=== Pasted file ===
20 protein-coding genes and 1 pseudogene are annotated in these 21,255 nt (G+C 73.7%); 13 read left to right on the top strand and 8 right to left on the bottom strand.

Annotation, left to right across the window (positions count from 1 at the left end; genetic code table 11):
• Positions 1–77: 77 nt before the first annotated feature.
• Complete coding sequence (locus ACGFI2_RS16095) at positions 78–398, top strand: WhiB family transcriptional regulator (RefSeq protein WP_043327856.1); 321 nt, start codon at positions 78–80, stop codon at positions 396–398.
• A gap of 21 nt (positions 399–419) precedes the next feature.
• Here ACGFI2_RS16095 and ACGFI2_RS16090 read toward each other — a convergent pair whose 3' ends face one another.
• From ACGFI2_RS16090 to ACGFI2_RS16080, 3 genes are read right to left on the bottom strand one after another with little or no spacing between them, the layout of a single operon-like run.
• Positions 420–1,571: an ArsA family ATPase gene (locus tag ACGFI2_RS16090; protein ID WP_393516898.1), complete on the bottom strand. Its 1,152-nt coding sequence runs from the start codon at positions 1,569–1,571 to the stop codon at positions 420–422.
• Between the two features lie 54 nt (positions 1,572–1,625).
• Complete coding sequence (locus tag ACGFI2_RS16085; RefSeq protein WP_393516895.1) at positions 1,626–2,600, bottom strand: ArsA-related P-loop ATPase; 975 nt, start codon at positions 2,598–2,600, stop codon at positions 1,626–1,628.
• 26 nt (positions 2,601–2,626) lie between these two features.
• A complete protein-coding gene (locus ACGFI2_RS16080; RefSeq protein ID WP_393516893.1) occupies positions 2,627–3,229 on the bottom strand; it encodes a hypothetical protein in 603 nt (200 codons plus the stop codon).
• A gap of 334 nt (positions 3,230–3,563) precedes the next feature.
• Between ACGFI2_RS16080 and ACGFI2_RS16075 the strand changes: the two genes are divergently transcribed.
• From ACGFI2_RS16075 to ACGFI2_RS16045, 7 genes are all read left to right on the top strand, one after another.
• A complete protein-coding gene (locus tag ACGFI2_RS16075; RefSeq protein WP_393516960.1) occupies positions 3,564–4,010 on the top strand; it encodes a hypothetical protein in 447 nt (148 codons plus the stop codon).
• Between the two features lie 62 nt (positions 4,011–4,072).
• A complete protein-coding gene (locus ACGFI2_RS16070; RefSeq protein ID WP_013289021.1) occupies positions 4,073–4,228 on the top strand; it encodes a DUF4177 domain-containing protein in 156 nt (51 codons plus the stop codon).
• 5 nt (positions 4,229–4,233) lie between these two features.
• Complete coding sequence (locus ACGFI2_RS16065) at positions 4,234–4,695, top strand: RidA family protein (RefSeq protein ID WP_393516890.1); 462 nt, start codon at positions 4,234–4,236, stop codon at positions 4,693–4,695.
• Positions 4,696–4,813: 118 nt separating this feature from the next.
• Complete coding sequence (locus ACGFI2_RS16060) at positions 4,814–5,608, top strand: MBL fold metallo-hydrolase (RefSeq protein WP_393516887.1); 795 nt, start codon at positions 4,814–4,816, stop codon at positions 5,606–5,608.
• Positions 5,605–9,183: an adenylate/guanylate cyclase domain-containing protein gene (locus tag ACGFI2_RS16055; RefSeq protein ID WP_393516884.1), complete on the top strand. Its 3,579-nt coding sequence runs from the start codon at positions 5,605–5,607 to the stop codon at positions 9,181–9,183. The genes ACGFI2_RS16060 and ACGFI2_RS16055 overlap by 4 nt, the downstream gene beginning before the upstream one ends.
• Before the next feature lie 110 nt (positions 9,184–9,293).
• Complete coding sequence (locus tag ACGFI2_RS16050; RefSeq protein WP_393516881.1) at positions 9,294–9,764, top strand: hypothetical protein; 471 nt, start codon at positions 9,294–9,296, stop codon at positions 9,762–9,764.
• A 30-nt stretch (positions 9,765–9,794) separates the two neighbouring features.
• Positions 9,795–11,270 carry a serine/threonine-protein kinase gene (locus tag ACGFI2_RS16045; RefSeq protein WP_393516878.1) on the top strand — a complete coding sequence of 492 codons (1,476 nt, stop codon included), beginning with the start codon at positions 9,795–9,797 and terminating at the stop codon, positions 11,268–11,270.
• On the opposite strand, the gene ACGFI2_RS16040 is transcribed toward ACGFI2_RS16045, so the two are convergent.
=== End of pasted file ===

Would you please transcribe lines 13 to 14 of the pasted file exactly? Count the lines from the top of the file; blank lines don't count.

• A gap of 334 nt (positions 3,230–3,563) precedes the next feature.
• Between ACGFI2_RS16080 and ACGFI2_RS16075 the strand changes: the two genes are divergently transcribed.